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Readiness to Change

When considering making a behavior change, let’s talk in terms of health; whether it be changing your diet, beginning an exercise program, losing weight, quitting smoking, drinking, overeating, etc. everyone presents in what we refer to as a “Stage of Change.” It’s important to do some self-evaluation of where you’re at in your readiness to change, because dependent on what stage of change you find yourself in, you can benefit from different types of support in moving to the next stage of change, overall enabling you to reach your goals.

James Porchaska, professor of Psychology and developer of the Transtheoretical Model of Behavior Change, purposed six stages of change. Read the stages and challenge yourself to consider where you fall!

  1. Precontemplation - In this stage, people do not intend to take action in the foreseeable future (defined as within the next 6 months). People are often unaware that their behavior is problematic or produces negative consequences. People in this stage often underestimate the pros of changing behavior and place too much emphasis on the cons of changing behavior.

  2. Contemplation - In this stage, people are intending to start the healthy behavior in the foreseeable future (defined as within the next 6 months). People recognize that their behavior may be problematic, and a more thoughtful and practical consideration of the pros and cons of changing the behavior takes place, with equal emphasis placed on both. Even with this recognition, people may still feel ambivalent toward changing their behavior.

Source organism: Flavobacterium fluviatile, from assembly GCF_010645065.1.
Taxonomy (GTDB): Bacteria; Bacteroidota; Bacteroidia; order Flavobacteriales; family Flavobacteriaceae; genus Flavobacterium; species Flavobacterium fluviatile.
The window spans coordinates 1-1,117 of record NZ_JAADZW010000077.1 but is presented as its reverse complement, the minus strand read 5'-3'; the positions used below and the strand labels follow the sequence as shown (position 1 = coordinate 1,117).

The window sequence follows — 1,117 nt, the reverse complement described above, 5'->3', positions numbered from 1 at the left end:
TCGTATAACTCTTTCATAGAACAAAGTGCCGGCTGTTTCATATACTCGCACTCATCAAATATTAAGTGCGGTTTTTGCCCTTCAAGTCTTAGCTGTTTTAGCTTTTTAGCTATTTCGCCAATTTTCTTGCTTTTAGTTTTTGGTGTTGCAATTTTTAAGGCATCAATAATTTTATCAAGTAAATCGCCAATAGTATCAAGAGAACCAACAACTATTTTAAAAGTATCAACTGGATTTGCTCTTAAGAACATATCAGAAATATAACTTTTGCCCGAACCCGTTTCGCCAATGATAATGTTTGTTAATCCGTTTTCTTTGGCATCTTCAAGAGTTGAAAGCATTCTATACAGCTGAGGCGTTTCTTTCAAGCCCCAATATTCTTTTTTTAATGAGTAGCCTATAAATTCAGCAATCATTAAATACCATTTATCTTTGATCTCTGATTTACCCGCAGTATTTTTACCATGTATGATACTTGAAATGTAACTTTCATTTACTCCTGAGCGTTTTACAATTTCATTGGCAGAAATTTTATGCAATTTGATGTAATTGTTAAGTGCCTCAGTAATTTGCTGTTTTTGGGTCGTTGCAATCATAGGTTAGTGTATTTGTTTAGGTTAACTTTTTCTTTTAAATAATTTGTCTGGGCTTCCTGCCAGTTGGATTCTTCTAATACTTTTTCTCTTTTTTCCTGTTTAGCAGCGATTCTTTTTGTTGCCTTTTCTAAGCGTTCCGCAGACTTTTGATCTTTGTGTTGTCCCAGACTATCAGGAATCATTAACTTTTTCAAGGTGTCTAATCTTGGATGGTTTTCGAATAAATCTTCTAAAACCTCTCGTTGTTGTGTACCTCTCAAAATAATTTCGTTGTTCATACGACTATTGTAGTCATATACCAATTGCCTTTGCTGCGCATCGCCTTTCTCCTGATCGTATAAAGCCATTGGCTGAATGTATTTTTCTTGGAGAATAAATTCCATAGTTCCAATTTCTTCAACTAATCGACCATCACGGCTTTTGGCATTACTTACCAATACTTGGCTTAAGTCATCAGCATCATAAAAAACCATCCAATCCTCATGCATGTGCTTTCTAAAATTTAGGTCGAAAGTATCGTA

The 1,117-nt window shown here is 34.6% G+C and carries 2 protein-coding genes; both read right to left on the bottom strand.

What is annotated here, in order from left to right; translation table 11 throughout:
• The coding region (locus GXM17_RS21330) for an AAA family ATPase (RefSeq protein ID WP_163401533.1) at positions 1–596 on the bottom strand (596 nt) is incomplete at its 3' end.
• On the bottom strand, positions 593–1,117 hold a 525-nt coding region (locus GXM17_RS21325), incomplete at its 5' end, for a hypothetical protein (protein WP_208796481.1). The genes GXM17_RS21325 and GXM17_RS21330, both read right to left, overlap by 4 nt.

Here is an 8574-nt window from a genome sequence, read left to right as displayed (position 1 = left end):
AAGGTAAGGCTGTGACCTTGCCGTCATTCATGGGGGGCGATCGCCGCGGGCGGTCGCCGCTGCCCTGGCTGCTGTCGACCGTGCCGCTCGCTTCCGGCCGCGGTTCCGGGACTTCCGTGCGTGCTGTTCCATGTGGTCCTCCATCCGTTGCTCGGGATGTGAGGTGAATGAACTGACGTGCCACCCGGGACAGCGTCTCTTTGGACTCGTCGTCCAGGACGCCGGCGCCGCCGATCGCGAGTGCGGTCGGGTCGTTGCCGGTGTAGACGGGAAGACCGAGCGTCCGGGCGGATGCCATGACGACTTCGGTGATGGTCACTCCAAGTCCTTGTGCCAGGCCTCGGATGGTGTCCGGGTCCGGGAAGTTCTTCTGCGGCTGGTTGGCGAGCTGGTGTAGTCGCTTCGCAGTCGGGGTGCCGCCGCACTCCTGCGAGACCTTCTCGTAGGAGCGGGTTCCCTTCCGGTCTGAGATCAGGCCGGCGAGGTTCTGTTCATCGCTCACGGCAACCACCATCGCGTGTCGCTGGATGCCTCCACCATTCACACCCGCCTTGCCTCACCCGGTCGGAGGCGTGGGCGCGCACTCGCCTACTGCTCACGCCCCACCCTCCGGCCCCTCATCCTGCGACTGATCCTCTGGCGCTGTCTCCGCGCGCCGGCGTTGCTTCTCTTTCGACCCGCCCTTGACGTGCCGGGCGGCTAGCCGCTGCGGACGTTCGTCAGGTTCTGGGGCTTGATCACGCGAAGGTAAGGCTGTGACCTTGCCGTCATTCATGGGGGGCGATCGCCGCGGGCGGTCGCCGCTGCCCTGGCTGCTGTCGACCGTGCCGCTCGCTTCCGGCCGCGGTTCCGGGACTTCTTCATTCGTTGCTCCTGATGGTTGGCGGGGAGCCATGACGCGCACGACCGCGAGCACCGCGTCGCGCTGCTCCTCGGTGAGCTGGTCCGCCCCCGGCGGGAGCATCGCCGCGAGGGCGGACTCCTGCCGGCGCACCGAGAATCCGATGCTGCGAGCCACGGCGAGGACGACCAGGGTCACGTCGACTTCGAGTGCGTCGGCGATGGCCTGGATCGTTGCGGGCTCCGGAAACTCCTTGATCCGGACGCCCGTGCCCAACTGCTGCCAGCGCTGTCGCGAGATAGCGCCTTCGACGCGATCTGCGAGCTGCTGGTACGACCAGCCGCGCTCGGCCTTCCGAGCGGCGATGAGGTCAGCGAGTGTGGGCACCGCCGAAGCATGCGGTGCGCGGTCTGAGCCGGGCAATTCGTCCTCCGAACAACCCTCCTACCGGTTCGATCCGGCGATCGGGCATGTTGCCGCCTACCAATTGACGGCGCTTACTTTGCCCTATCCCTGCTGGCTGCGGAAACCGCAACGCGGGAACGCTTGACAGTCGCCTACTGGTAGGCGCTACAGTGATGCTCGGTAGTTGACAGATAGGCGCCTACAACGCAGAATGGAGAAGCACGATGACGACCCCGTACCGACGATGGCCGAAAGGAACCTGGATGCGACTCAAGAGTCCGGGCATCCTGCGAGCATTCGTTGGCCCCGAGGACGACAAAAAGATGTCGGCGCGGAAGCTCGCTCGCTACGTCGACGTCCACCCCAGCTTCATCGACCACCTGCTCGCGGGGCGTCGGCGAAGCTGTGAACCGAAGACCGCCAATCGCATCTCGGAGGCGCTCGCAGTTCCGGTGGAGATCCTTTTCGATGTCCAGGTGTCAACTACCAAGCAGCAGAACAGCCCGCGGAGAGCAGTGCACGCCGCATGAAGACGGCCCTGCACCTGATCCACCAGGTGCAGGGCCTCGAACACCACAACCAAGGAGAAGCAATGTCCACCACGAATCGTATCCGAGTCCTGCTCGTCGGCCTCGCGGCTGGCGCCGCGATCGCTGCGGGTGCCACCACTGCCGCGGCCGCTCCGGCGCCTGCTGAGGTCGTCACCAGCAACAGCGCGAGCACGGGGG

3. Preparation - In this stage, people are ready to take action within the next 30 days. People start to take small steps toward the behavior change, and they believe changing their behavior can lead to a healthier life.

  4. Action - In this stage, people have recently changed their behavior (defined as within the last 6 months) and intend to keep moving forward with that behavior change. People may exhibit this by modifying their problem behavior or acquiring new healthy behaviors.

  5. Maintenance - In this stage, people have sustained their behavior change for a while (defined as more than 6 months) and intend to maintain the behavior change going forward. People in this stage work to prevent relapse to earlier stages.

  6. Termination - In this stage, people have no desire to return to their unhealthy behaviors and are sure they will not relapse. Since this is rarely reached, and people tend to stay in the maintenance stage, this stage is often not considered in health promotion programs.

Transtheoretical Model (or Stages of Change) - Health Behavior Change. Retrieved September 11, 2017, from

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